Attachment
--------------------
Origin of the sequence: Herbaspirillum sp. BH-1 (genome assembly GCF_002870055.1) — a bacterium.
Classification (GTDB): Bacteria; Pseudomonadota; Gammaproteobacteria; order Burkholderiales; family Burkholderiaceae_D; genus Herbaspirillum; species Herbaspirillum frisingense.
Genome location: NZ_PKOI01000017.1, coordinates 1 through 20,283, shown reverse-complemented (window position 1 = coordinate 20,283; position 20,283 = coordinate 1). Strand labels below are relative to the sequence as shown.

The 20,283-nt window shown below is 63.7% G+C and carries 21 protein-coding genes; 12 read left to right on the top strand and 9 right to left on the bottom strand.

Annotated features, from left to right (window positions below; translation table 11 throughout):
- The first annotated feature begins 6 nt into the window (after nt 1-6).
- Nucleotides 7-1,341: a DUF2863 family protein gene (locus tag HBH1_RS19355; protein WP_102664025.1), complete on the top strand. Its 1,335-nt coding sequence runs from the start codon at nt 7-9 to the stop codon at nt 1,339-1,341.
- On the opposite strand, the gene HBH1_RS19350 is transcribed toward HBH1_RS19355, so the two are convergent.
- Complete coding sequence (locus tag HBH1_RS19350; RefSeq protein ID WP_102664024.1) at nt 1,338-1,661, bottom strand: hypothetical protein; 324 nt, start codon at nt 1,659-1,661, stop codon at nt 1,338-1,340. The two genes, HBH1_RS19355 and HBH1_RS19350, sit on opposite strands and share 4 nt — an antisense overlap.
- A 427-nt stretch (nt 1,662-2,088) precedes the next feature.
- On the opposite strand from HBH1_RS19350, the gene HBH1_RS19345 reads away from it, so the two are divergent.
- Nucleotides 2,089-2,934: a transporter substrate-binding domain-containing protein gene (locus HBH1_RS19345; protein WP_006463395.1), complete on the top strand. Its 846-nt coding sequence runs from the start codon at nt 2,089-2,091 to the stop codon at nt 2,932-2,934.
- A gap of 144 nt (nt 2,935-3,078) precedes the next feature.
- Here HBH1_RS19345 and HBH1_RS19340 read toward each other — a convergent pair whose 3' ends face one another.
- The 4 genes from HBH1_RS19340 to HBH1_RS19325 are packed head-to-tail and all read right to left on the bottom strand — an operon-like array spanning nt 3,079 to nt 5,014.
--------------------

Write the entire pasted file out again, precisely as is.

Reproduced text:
Origin of the sequence: Herbaspirillum sp. BH-1 (genome assembly GCF_002870055.1) — a bacterium.
Classification (GTDB): Bacteria; Pseudomonadota; Gammaproteobacteria; order Burkholderiales; family Burkholderiaceae_D; genus Herbaspirillum; species Herbaspirillum frisingense.
Genome location: NZ_PKOI01000017.1, coordinates 1 through 20,283, shown reverse-complemented (window position 1 = coordinate 20,283; position 20,283 = coordinate 1). Strand labels below are relative to the sequence as shown.

The 20,283-nt window shown below is 63.7% G+C and carries 21 protein-coding genes; 12 read left to right on the top strand and 9 right to left on the bottom strand.

Annotated features, from left to right (window positions below; translation table 11 throughout):
- The first annotated feature begins 6 nt into the window (after nt 1-6).
- Nucleotides 7-1,341: a DUF2863 family protein gene (locus tag HBH1_RS19355; protein WP_102664025.1), complete on the top strand. Its 1,335-nt coding sequence runs from the start codon at nt 7-9 to the stop codon at nt 1,339-1,341.
- On the opposite strand, the gene HBH1_RS19350 is transcribed toward HBH1_RS19355, so the two are convergent.
- Complete coding sequence (locus tag HBH1_RS19350; RefSeq protein ID WP_102664024.1) at nt 1,338-1,661, bottom strand: hypothetical protein; 324 nt, start codon at nt 1,659-1,661, stop codon at nt 1,338-1,340. The two genes, HBH1_RS19355 and HBH1_RS19350, sit on opposite strands and share 4 nt — an antisense overlap.
- A 427-nt stretch (nt 1,662-2,088) precedes the next feature.
- On the opposite strand from HBH1_RS19350, the gene HBH1_RS19345 reads away from it, so the two are divergent.
- Nucleotides 2,089-2,934: a transporter substrate-binding domain-containing protein gene (locus HBH1_RS19345; protein WP_006463395.1), complete on the top strand. Its 846-nt coding sequence runs from the start codon at nt 2,089-2,091 to the stop codon at nt 2,932-2,934.
- A gap of 144 nt (nt 2,935-3,078) precedes the next feature.
- Here HBH1_RS19345 and HBH1_RS19340 read toward each other — a convergent pair whose 3' ends face one another.
- The 4 genes from HBH1_RS19340 to HBH1_RS19325 are packed head-to-tail and all read right to left on the bottom strand — an operon-like array spanning nt 3,079 to nt 5,014.